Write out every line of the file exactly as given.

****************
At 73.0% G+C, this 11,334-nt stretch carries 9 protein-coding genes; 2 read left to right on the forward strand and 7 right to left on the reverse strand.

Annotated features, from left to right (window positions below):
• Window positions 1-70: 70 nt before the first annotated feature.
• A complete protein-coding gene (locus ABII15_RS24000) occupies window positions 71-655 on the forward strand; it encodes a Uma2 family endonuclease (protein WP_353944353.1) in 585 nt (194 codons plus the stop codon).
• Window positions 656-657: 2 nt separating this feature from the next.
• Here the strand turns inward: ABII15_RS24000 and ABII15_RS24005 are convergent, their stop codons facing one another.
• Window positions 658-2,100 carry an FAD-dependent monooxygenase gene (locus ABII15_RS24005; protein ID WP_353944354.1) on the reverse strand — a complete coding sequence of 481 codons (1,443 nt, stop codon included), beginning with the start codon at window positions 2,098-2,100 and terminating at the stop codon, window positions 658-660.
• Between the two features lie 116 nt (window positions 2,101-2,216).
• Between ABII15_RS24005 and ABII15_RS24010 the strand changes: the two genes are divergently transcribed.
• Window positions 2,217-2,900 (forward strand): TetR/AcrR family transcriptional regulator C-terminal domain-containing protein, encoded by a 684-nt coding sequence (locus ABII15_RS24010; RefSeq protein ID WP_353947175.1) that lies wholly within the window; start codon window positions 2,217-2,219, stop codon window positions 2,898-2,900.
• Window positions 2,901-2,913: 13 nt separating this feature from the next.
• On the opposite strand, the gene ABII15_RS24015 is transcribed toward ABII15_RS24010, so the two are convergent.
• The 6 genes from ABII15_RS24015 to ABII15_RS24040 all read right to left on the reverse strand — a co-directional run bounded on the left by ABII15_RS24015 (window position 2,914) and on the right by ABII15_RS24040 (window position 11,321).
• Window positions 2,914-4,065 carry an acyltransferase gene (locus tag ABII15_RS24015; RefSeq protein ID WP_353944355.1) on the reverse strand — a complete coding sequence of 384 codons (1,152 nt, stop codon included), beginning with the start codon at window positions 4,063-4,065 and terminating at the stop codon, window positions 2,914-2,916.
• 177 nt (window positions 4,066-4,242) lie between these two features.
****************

At 73.0% G+C, this 11,334-nt stretch carries 9 protein-coding genes; 2 read left to right on the forward strand and 7 right to left on the reverse strand.

Annotated features, from left to right (window positions below):
• Window positions 1-70: 70 nt before the first annotated feature.
• A complete protein-coding gene (locus ABII15_RS24000) occupies window positions 71-655 on the forward strand; it encodes a Uma2 family endonuclease (protein WP_353944353.1) in 585 nt (194 codons plus the stop codon).
• Window positions 656-657: 2 nt separating this feature from the next.
• Here the strand turns inward: ABII15_RS24000 and ABII15_RS24005 are convergent, their stop codons facing one another.
• Window positions 658-2,100 carry an FAD-dependent monooxygenase gene (locus ABII15_RS24005; protein ID WP_353944354.1) on the reverse strand — a complete coding sequence of 481 codons (1,443 nt, stop codon included), beginning with the start codon at window positions 2,098-2,100 and terminating at the stop codon, window positions 658-660.
• Between the two features lie 116 nt (window positions 2,101-2,216).
• Between ABII15_RS24005 and ABII15_RS24010 the strand changes: the two genes are divergently transcribed.
• Window positions 2,217-2,900 (forward strand): TetR/AcrR family transcriptional regulator C-terminal domain-containing protein, encoded by a 684-nt coding sequence (locus ABII15_RS24010; RefSeq protein ID WP_353947175.1) that lies wholly within the window; start codon window positions 2,217-2,219, stop codon window positions 2,898-2,900.
• Window positions 2,901-2,913: 13 nt separating this feature from the next.
• On the opposite strand, the gene ABII15_RS24015 is transcribed toward ABII15_RS24010, so the two are convergent.
• The 6 genes from ABII15_RS24015 to ABII15_RS24040 all read right to left on the reverse strand — a co-directional run bounded on the left by ABII15_RS24015 (window position 2,914) and on the right by ABII15_RS24040 (window position 11,321).
• Window positions 2,914-4,065 carry an acyltransferase gene (locus tag ABII15_RS24015; RefSeq protein ID WP_353944355.1) on the reverse strand — a complete coding sequence of 384 codons (1,152 nt, stop codon included), beginning with the start codon at window positions 4,063-4,065 and terminating at the stop codon, window positions 2,914-2,916.
• 177 nt (window positions 4,066-4,242) lie between these two features.